Land pooling scheme can address acquisition problems

Land pooling scheme can address acquisition problems

With issue of acquisition of farmers’ land by the government agencies is getting sensitive, the Delhi Development Authority (DDA) is implementing the land pooling scheme to acquire land for developmental activities in the outer part of the national capital including to build residential colonies.

Under the land pooling policy, landowners can pool their land for development by DDA. But instead of compensation, the owners will get 48-60 per cent of the land back after the authority has set up the infrastructure. The Union Urban Development Ministry recently notified operational guidelines for implementing the policy, which is also part of the master plan for Delhi 2021 that aims to build 25 lakh housing units in 20,000 hectares of land.

Earlier, the DDA, like any other urban development body, used to acquire farmers’ land and develop it for purposes like constructing houses, parks or any other commercial activity. However, acquisition of land has become a tough task and for the last 10 years, the DDA did not acquire any major portion of land in the capital. To develop infrastructure in the city and provide houses to the bludgeoning population, the DDA is keeping high hopes on the land pooling policy.

What is land pooling policy? Under this, land owners – either individuals or groups – have to transfer ownership rights of their land to land pooling agency, which is DDA in Delhi.

The DDA will develop the land, including constructing roads, sewerage and electricity connections and later transfer the ownership of the part of the developed land to its owners. After getting the developed land, the land owners have to either build houses or commercial complexes as per the stipulations of mater plan.

The policy is applicable in 89 revenue villages in the capital, mainly north, west and south-west region as these areas identified as development zone for building houses and other commercial activities. In these villages, the government (DDA) will ask the interested farmers to join the land pooling scheme by transferring the ownership rights of their land to the DDA.

The farmer can individually join the scheme with DDA or by forming a group. Private developers can also join the scheme if they had already purchased the land. However, DDA will not force anyone to join the scheme and it is purely voluntarily.

There are two categories of the land pooling model – 1) If a developer or a farmer owns 20 hectares or more, the DDA will develop and return 60 per cent of the land to owners; 2) If a developer or a farmer’s `land parcel’ is less than 20 hectare, the DDA will return 48 per cent of land to them. The DDA will utilise the remaining land for development of civic facilities, building houses for economically weaker sections etc.

However, after the farmer or developer hand over their land to DDA, they may not get same land after development. Instead, they will get land within 5 km radius of original location of the land.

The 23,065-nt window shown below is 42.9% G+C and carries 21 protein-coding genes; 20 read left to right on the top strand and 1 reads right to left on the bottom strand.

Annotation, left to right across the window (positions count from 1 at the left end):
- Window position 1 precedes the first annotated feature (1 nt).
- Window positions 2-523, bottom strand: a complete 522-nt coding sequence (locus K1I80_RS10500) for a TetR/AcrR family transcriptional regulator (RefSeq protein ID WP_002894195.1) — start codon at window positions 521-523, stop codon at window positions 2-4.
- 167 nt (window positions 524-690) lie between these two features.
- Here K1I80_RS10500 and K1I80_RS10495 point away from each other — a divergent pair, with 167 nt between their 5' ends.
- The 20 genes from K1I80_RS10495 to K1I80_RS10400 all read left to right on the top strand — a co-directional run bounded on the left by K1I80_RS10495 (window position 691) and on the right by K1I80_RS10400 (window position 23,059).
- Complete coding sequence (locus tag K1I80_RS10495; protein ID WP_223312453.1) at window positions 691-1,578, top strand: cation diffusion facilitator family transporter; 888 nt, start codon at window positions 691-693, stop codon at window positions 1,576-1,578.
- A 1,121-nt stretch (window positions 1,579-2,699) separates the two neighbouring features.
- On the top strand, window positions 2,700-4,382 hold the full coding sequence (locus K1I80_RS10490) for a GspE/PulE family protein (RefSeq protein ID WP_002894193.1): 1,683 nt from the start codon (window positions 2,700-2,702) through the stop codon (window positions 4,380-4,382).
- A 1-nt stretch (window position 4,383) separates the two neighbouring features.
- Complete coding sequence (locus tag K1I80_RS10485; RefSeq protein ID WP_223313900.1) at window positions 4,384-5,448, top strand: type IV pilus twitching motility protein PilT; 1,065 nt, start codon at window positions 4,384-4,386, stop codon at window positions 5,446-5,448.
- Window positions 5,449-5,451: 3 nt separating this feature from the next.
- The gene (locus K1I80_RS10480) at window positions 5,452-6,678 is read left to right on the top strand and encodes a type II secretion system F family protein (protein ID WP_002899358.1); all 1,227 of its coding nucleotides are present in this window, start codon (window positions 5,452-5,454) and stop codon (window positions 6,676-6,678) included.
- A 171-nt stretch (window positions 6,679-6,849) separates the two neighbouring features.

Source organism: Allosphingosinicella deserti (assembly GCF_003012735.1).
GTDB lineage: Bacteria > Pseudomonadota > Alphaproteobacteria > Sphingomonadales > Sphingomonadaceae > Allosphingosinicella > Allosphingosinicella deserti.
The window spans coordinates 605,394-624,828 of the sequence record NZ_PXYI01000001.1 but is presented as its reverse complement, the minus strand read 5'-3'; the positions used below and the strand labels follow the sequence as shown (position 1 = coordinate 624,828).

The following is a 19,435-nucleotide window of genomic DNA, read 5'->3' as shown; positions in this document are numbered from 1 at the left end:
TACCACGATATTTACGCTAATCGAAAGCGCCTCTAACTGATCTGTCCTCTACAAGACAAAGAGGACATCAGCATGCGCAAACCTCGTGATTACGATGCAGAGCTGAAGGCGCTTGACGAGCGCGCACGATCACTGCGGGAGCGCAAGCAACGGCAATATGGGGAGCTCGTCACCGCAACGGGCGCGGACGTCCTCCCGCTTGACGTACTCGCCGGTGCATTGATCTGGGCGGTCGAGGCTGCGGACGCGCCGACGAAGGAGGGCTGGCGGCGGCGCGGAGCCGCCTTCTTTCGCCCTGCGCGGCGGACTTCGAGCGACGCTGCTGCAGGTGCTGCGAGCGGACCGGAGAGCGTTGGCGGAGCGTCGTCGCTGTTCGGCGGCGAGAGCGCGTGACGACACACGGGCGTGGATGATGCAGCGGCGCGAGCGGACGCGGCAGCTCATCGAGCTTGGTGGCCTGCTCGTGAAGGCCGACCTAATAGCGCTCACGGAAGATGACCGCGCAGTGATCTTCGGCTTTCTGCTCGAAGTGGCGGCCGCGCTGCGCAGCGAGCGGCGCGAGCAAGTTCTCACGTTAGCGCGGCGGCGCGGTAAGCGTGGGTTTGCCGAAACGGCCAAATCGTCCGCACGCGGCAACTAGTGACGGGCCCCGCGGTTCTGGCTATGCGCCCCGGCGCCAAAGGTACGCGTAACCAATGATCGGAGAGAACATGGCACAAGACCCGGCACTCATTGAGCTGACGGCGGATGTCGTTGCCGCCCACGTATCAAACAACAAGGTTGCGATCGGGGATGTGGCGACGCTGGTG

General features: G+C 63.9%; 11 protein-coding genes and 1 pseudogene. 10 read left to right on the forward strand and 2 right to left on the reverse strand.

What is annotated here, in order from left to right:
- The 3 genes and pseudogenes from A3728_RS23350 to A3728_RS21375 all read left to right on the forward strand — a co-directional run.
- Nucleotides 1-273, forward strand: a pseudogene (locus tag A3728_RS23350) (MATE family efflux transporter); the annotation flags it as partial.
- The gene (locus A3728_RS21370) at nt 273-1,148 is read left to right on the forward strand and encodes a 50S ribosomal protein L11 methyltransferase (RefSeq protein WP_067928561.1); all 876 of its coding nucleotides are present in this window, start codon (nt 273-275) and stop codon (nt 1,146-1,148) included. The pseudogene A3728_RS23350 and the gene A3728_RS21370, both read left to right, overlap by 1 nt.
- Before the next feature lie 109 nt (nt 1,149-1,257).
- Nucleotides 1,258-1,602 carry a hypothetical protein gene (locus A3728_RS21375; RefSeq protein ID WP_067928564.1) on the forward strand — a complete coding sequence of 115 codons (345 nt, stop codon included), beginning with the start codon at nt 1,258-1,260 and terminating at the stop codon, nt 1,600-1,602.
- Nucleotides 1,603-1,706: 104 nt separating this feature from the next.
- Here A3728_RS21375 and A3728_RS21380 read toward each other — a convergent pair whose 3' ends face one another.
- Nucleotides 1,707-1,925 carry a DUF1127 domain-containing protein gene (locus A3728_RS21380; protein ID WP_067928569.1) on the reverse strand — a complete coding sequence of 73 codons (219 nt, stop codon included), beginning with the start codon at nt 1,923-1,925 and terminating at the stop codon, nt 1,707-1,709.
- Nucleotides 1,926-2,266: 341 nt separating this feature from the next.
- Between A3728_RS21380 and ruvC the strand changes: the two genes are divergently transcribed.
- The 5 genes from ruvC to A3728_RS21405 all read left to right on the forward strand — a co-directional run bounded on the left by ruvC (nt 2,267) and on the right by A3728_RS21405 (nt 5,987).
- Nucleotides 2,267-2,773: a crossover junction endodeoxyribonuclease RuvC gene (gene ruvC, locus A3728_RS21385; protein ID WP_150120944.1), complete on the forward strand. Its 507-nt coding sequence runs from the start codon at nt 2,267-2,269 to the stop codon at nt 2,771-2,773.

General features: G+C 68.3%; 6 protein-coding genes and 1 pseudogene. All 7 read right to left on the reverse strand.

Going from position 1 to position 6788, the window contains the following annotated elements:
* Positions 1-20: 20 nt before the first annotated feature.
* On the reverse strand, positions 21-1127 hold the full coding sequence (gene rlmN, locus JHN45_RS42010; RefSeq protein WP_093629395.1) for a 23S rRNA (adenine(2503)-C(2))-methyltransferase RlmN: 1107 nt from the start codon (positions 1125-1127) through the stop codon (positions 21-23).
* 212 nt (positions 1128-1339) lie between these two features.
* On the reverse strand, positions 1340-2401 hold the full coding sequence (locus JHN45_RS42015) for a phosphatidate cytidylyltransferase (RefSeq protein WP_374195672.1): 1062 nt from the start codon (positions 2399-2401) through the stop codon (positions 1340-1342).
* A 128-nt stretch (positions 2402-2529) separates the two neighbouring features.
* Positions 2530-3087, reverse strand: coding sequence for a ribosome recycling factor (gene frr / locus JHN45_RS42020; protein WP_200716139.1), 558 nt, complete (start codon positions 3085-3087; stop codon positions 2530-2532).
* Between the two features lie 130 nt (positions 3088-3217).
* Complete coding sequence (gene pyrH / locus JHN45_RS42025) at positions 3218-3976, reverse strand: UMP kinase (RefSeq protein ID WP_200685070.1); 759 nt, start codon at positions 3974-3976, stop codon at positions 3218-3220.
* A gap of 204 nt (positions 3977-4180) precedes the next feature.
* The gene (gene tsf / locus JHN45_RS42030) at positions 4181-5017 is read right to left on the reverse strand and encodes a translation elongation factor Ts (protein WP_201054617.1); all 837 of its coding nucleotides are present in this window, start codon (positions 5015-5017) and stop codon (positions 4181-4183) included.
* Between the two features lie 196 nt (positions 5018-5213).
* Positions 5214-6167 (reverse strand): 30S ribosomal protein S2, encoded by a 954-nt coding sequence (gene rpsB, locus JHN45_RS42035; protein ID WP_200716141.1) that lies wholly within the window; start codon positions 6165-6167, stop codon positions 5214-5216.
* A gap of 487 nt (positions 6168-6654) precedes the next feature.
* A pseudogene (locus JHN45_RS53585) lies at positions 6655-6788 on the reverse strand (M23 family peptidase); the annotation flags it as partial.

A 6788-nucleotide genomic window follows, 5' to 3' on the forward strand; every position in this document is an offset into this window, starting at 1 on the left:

While returning the land to the original owner, the DDA will hold a draw a lottery to ensure transparency. While handing over land to DDA, land owners have to ensure that it is free from any litigation or encumbrance.

However, those participating in land pooling policy must give minimum 5 acres of land to DDA; developer or farmer can have these in different sizes at different places in the land pooling zones.  The DDA will collect external development charges (Rs 2 crore per acre) for building infrastructure from the land contributors.

Development charges

Farmers, who are willing to participate in land pooling but are unable to pay external development charges would be allowed to give up a part of the returnable residential land. In such cases, farmer will get 35 per cent of the returnable residential land instead of 43 per cent, says DDA Vice Chairman Balvinder Kumar. While it will remove the hassle of land acquisition, the policy also gives a chance to farmers to become developers, he adds.

At present, most of the residential areas which have come up in Delhi are constructed by cooperative group housing societies. Once land pooling policy comes to force, private developer can buy the developed land from farmers and construct apartments. With the DDA’s Master Plan Delhi (MPD) proposing construction of 25 lakh housing units by 2021, the government aims to pool 20,000 hectares of land.

“The policy will unlock hitherto untapped potential for land for developments across 20,000 hectares of land within Delhi city limits, covering up the shortfall in land availability in the capital city.

The scheme will address the issue of affordable housing in the city as the 15 per cent of houses built will be reserved for the economically poor people, says Sanjay Dutt, Executive Managing Director, South Asia, Cushman & Wakefield.

However, to prevent any delay in completion of development by DDA, there is also a penalty clause in the policy against the government agency. A farmer or a developer, after getting the developed land, have to construct houses or commercial complexes in their land within seven years. If they seek more time, they have to pay penalty.

Those urban development authorities struggling to acquire land and develop infrastructure can study the DDA initiative. However, the benefits of the policy will
be reaped only if the process is implemented in a swift manner in collaboration between the development authority and land owners.

Source: Deccan Herald
Dated: 2nd June 2015

Category : MPD-2021 News

1 Comment

Shipra Saha

September 18, 2015 at 3:40 pm

Is it safe to book appartment from the Society like andtriks, devine etc.

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